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Max Pixel
Max Pixel

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How to use Plastic SCM's merge tool with P4V

Why I Prefer Plastic Merge

Back in 2013, when I was studying game development at USC, a classmate showed me how to install P4Merge, the free diff & merge program meant to supplement Perforce. I used it to resolve merge conflicts in a Unity project that was tracked through Git.

In the years since, I've looked into other merge tools at various times for various reasons, not least because I'm always eager to find better alternatives to whatever software I'm using. For a long time, P4Merge remained my top choice. Unlike most other merge tools which had only three panels (showing source, target, and result), P4V showed base in addition, providing greater clarity.

Then, I had the delight of using Plastic SCM for ElemenTerra, and dozens of other projects thereafter. Plastic comes with its own merge tool, and I decided to give that tool a chance, instead of replacing it with my favorite P4V right away. The first time I needed to merge a file in this new system, I was delighted to see that Plastic Merge, too, sported four panels.

There were a few downsides compared to P4Merge. Resolving conflicts require de-selecting two of three buttons at the top of the screen, while P4Merge requires selecting a single button in close proximity to the relevant output lines. In the rare case that I needed to merge a file that is several thousand lines long (e.g. UE4's 15MB+ Commit.gitdeps.xml), Plastic would simply refuse to open, while P4Merge managed well enough.

But Plastic's merge tool more than made up for these downsides by recognizing changes more intelligently than P4Merge. Where P4Merge chose to group big swaths of changes despite the presence of common lines, Plastic was able to recognize the smaller groups of differences. I've run a few merges through both tools for comparison, and found that Plastic was able to auto-resolve differences (correctly) that P4Merge saw as conflicts. Above all else, though, when it came to C# files, Plastic was capable of recognizing, highlighting, and merging moved code.

In recent years, I've worked for a few clients that use Perforce (now called Helix [good luck with that, Perforce]). Again, instead of customizing P4V right away, I gave its default diff configuration a chance. Recently, however, I felt compelled to switch back to Plastic Merge, after running into an intermittent P4Merge glitch one too many times. After resolving some conflicts, I was surprised to see my code fail to compile, and found it to be grossly mangled in ways that couldn't have resulted from user error alone (e.g. half of line 12 somehow ended up repeated in line 204). P4Merge was writing different content to the file than it was previewing in its GUI. Not good.

Refusing to Speak the Same Language

Unfortunately, configuring P4V to use Plastic Merge isn't intuitive. Thankfully, it's easy once you have some instructions.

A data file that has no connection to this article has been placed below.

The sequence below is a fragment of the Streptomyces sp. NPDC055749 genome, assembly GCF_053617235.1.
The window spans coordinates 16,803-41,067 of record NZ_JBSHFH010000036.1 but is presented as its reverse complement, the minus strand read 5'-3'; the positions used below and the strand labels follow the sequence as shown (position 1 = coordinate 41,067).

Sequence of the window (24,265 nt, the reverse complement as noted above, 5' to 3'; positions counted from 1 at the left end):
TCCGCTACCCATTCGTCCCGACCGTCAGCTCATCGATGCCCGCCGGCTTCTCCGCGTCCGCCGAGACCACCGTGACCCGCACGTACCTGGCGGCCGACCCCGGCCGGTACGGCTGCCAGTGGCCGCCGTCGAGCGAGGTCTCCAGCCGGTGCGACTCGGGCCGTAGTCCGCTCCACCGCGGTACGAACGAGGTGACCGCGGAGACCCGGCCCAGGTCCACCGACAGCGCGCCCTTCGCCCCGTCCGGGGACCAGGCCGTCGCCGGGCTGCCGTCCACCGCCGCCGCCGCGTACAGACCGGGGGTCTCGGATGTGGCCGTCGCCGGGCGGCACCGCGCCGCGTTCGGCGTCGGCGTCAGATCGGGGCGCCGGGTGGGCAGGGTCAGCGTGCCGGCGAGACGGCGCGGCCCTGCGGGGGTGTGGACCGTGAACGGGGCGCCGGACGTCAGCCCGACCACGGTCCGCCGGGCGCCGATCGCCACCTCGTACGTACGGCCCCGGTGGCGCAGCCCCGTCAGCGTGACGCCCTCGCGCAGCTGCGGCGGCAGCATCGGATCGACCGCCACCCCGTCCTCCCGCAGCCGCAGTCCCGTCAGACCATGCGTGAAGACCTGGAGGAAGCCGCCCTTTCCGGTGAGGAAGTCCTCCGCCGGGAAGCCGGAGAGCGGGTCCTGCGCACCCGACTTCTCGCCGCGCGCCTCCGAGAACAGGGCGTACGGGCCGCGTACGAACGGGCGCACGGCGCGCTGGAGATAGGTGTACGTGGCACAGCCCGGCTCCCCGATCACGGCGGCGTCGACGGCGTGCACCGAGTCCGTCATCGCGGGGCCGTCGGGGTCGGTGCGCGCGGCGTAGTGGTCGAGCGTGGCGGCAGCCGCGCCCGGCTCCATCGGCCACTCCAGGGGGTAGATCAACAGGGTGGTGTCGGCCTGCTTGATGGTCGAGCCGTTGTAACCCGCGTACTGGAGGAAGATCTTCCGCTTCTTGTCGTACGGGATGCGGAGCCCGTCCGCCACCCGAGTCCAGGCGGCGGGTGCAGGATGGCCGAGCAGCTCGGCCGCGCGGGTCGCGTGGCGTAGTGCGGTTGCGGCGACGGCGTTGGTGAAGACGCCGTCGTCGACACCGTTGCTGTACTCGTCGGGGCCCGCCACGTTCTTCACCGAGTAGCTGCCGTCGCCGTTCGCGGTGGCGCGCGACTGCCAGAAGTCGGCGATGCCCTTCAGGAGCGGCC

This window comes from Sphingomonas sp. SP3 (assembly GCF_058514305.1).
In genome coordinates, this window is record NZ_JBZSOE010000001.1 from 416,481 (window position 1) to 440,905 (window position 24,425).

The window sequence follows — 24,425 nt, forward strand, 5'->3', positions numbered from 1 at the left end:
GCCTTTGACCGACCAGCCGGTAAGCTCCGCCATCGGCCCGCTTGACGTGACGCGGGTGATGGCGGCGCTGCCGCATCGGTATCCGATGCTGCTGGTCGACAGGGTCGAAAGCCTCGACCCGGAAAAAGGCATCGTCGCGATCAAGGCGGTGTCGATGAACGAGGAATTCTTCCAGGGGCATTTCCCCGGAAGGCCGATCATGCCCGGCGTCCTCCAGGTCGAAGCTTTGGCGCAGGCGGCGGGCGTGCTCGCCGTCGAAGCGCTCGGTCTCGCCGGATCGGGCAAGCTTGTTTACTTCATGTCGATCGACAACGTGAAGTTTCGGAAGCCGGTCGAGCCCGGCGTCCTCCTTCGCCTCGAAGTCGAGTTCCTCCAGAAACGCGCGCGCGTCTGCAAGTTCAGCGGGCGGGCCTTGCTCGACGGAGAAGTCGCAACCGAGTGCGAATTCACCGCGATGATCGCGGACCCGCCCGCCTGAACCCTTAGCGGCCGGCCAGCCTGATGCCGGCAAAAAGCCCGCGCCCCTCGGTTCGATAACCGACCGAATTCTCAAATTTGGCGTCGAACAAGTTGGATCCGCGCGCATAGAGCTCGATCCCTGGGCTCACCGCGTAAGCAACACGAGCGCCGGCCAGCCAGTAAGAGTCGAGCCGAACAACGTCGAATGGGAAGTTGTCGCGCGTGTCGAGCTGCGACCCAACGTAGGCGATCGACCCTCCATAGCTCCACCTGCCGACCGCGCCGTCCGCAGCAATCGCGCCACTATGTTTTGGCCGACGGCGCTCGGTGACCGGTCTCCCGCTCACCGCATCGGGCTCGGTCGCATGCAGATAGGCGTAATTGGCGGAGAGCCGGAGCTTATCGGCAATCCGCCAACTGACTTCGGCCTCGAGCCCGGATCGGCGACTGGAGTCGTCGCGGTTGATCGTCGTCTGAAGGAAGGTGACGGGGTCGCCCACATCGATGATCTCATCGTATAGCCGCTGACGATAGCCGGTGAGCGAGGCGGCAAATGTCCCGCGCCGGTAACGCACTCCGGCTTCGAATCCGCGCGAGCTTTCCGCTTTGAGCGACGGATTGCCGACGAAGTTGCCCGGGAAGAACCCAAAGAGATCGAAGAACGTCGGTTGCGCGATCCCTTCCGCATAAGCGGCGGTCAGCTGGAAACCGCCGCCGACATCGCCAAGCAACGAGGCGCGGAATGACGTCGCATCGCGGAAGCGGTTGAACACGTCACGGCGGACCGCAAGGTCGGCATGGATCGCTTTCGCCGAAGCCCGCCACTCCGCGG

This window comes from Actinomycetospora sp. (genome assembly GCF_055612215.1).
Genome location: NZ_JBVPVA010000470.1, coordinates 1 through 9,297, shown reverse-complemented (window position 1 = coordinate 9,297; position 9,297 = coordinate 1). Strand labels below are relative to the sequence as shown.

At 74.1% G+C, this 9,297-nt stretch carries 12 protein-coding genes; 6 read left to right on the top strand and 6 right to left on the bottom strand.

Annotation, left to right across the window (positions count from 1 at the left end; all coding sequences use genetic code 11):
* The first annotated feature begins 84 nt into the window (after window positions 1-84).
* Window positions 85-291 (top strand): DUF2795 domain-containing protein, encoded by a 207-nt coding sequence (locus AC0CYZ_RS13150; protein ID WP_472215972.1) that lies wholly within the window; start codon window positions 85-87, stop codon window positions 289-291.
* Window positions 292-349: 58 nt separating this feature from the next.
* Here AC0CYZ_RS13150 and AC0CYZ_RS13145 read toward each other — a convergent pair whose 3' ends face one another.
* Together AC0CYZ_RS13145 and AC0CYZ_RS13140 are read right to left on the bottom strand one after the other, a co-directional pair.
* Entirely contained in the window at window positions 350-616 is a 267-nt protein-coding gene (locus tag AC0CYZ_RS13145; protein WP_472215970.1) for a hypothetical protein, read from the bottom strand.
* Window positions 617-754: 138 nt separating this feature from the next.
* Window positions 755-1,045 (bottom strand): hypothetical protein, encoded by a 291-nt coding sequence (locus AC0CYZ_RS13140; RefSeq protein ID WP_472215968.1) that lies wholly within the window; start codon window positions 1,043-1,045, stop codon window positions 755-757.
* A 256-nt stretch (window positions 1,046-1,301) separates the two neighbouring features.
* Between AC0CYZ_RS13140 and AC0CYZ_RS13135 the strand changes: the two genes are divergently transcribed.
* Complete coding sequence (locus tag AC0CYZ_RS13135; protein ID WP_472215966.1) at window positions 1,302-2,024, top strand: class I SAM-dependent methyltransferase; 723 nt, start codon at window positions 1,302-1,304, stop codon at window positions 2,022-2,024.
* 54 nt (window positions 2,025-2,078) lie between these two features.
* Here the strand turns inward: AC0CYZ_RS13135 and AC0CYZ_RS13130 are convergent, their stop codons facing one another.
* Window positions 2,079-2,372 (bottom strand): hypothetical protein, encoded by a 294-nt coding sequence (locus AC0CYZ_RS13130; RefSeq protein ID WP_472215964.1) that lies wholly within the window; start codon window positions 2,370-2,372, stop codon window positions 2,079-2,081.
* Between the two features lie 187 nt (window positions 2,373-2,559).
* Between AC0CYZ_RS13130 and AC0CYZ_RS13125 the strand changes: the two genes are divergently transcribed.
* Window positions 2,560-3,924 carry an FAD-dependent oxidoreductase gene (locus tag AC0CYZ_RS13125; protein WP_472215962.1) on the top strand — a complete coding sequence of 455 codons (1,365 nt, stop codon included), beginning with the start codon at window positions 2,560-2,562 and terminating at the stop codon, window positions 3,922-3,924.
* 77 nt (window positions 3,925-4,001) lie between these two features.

P4V's configuration allows you to specify command-line arguments for the merge tool, in which you can put %1, %2, %b, and %r, which are substituted with the actual source, target, base, and result file-paths. The problem is, it only recognizes those “variables” when they’re surrounded by white-space. Meanwhile, Plastic's merge tool accepts arguments --source=<PathToSource>, --dest=<PathToDest>, etc., and does not recognize --source <PathToSource> etc. So, Plastic requires an = to be adjacent to the filename, while P4V only supplies filenames next to whitespace. If you configure it with --source=%1, then it will place exactly that into the command-line arguments, and Plastic Merge will complain that it can't find a file called %1. If you configure it with --source %1, Plastic will complain that that the arguments are invalid.

As with almost any format incompatibility problem, however, the two programs can be forced to work in tandem by using an intermediary adapter.

How To Do It

  1. Install Plastic SCM, of course. A license is not required for the merge tool to work.
  2. Place the following text into %UserProfile%/Scripts/plasticmerge.cmd

    mergetool --source=%1 --destination=%2 --base=%3 --result=%4
  3. Configure P4V to use that file as the merge tool:

    In P4V settings, "Merge" section, choose Other Application, specify your plasticmerge.cmd path, and set Arguments to "%1 %2 %b %r"

But Wait, There's More!

Plastic's merge tool is great, but the company that makes it, Códice, has an even better version, called SemanticMerge, that's even smarter (unless you're using C++, in which case it usually fails to parse the syntax correctly). Unlike Plastic Merge, SemanticMerge is not available for free. The subscription plan, at the time of writing, is shockingly expensive at almost $7/month, but the one-time-payment forever license is very reasonable. Unlike Plastic Merge, SemanticMerge can be integrated with P4V without CMD file hacks, but only for the filetypes that it supports (you'll still want to use the "vanilla" merge tool for other files, which will still require the hack). Official SemanticMerge usage instructions are found here.

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